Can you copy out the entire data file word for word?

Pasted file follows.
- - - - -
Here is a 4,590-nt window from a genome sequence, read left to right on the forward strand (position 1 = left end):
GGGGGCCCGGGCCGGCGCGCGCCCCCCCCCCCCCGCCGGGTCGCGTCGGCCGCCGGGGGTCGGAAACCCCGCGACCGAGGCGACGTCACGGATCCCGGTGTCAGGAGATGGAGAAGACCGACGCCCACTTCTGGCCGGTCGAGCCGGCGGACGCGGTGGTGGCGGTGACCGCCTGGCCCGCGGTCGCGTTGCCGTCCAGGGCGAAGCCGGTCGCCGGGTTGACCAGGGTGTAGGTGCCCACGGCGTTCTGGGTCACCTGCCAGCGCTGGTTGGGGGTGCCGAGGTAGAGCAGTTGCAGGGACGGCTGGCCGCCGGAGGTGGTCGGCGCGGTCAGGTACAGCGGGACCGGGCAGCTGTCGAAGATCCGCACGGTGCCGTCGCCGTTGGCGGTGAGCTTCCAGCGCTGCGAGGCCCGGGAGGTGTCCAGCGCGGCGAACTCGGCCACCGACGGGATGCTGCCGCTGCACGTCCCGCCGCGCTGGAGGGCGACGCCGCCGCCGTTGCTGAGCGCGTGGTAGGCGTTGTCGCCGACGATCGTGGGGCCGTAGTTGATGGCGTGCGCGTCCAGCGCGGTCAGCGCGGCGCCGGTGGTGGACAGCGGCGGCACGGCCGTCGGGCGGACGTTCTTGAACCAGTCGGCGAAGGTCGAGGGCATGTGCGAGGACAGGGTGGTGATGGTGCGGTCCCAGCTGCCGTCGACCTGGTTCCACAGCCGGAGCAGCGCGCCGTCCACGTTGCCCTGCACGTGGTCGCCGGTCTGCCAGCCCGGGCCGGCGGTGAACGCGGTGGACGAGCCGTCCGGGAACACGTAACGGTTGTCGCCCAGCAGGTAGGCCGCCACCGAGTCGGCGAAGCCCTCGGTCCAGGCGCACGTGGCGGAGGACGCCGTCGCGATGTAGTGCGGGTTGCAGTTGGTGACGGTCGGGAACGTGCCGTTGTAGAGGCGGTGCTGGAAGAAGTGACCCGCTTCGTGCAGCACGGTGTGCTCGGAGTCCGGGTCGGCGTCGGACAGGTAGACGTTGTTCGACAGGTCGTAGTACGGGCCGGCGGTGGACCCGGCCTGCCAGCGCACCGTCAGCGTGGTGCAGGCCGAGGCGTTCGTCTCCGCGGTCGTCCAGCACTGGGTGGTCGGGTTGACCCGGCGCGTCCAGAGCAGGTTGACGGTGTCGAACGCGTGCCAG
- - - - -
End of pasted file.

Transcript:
Here is a 4,590-nt window from a genome sequence, read left to right on the forward strand (position 1 = left end):
GGGGGCCCGGGCCGGCGCGCGCCCCCCCCCCCCCGCCGGGTCGCGTCGGCCGCCGGGGGTCGGAAACCCCGCGACCGAGGCGACGTCACGGATCCCGGTGTCAGGAGATGGAGAAGACCGACGCCCACTTCTGGCCGGTCGAGCCGGCGGACGCGGTGGTGGCGGTGACCGCCTGGCCCGCGGTCGCGTTGCCGTCCAGGGCGAAGCCGGTCGCCGGGTTGACCAGGGTGTAGGTGCCCACGGCGTTCTGGGTCACCTGCCAGCGCTGGTTGGGGGTGCCGAGGTAGAGCAGTTGCAGGGACGGCTGGCCGCCGGAGGTGGTCGGCGCGGTCAGGTACAGCGGGACCGGGCAGCTGTCGAAGATCCGCACGGTGCCGTCGCCGTTGGCGGTGAGCTTCCAGCGCTGCGAGGCCCGGGAGGTGTCCAGCGCGGCGAACTCGGCCACCGACGGGATGCTGCCGCTGCACGTCCCGCCGCGCTGGAGGGCGACGCCGCCGCCGTTGCTGAGCGCGTGGTAGGCGTTGTCGCCGACGATCGTGGGGCCGTAGTTGATGGCGTGCGCGTCCAGCGCGGTCAGCGCGGCGCCGGTGGTGGACAGCGGCGGCACGGCCGTCGGGCGGACGTTCTTGAACCAGTCGGCGAAGGTCGAGGGCATGTGCGAGGACAGGGTGGTGATGGTGCGGTCCCAGCTGCCGTCGACCTGGTTCCACAGCCGGAGCAGCGCGCCGTCCACGTTGCCCTGCACGTGGTCGCCGGTCTGCCAGCCCGGGCCGGCGGTGAACGCGGTGGACGAGCCGTCCGGGAACACGTAACGGTTGTCGCCCAGCAGGTAGGCCGCCACCGAGTCGGCGAAGCCCTCGGTCCAGGCGCACGTGGCGGAGGACGCCGTCGCGATGTAGTGCGGGTTGCAGTTGGTGACGGTCGGGAACGTGCCGTTGTAGAGGCGGTGCTGGAAGAAGTGACCCGCTTCGTGCAGCACGGTGTGCTCGGAGTCCGGGTCGGCGTCGGACAGGTAGACGTTGTTCGACAGGTCGTAGTACGGGCCGGCGGTGGACCCGGCCTGCCAGCGCACCGTCAGCGTGGTGCAGGCCGAGGCGTTCGTCTCCGCGGTCGTCCAGCACTGGGTGGTCGGGTTGACCCGGCGCGTCCAGAGCAGGTTGACGGTGTCGAACGCGTGCCAG